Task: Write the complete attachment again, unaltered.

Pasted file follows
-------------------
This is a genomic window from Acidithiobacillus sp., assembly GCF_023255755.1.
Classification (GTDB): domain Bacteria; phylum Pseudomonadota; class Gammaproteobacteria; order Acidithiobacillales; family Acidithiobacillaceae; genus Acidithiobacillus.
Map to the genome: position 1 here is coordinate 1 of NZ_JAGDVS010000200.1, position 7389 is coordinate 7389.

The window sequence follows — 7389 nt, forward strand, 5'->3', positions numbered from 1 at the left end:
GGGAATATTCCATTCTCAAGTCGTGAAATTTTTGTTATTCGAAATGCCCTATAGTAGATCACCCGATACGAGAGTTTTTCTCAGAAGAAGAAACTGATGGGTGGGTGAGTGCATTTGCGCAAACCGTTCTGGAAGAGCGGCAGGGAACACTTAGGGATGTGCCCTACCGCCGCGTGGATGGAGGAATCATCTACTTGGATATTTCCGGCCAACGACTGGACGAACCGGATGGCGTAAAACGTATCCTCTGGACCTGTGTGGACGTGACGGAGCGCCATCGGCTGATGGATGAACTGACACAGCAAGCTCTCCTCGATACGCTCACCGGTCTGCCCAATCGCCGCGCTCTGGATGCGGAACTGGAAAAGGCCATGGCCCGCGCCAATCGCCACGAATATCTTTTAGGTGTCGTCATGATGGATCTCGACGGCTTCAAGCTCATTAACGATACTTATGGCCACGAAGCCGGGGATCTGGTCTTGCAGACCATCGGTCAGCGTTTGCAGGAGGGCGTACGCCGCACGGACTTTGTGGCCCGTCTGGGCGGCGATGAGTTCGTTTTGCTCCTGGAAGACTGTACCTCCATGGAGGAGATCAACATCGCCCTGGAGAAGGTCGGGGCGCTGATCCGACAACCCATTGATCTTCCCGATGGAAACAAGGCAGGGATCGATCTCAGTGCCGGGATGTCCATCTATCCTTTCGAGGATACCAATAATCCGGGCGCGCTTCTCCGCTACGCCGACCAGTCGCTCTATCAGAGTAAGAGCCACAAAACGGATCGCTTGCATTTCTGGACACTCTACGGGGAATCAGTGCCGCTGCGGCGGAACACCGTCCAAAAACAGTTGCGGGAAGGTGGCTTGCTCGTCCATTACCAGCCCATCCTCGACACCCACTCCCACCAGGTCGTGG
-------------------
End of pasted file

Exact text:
This is a genomic window from Acidithiobacillus sp., assembly GCF_023255755.1.
Classification (GTDB): domain Bacteria; phylum Pseudomonadota; class Gammaproteobacteria; order Acidithiobacillales; family Acidithiobacillaceae; genus Acidithiobacillus.
Map to the genome: position 1 here is coordinate 1 of NZ_JAGDVS010000200.1, position 7389 is coordinate 7389.

The window sequence follows — 7389 nt, forward strand, 5'->3', positions numbered from 1 at the left end:
GGGAATATTCCATTCTCAAGTCGTGAAATTTTTGTTATTCGAAATGCCCTATAGTAGATCACCCGATACGAGAGTTTTTCTCAGAAGAAGAAACTGATGGGTGGGTGAGTGCATTTGCGCAAACCGTTCTGGAAGAGCGGCAGGGAACACTTAGGGATGTGCCCTACCGCCGCGTGGATGGAGGAATCATCTACTTGGATATTTCCGGCCAACGACTGGACGAACCGGATGGCGTAAAACGTATCCTCTGGACCTGTGTGGACGTGACGGAGCGCCATCGGCTGATGGATGAACTGACACAGCAAGCTCTCCTCGATACGCTCACCGGTCTGCCCAATCGCCGCGCTCTGGATGCGGAACTGGAAAAGGCCATGGCCCGCGCCAATCGCCACGAATATCTTTTAGGTGTCGTCATGATGGATCTCGACGGCTTCAAGCTCATTAACGATACTTATGGCCACGAAGCCGGGGATCTGGTCTTGCAGACCATCGGTCAGCGTTTGCAGGAGGGCGTACGCCGCACGGACTTTGTGGCCCGTCTGGGCGGCGATGAGTTCGTTTTGCTCCTGGAAGACTGTACCTCCATGGAGGAGATCAACATCGCCCTGGAGAAGGTCGGGGCGCTGATCCGACAACCCATTGATCTTCCCGATGGAAACAAGGCAGGGATCGATCTCAGTGCCGGGATGTCCATCTATCCTTTCGAGGATACCAATAATCCGGGCGCGCTTCTCCGCTACGCCGACCAGTCGCTCTATCAGAGTAAGAGCCACAAAACGGATCGCTTGCATTTCTGGACACTCTACGGGGAATCAGTGCCGCTGCGGCGGAACACCGTCCAAAAACAGTTGCGGGAAGGTGGCTTGCTCGTCCATTACCAGCCCATCCTCGACACCCACTCCCACCAGGTCGTGG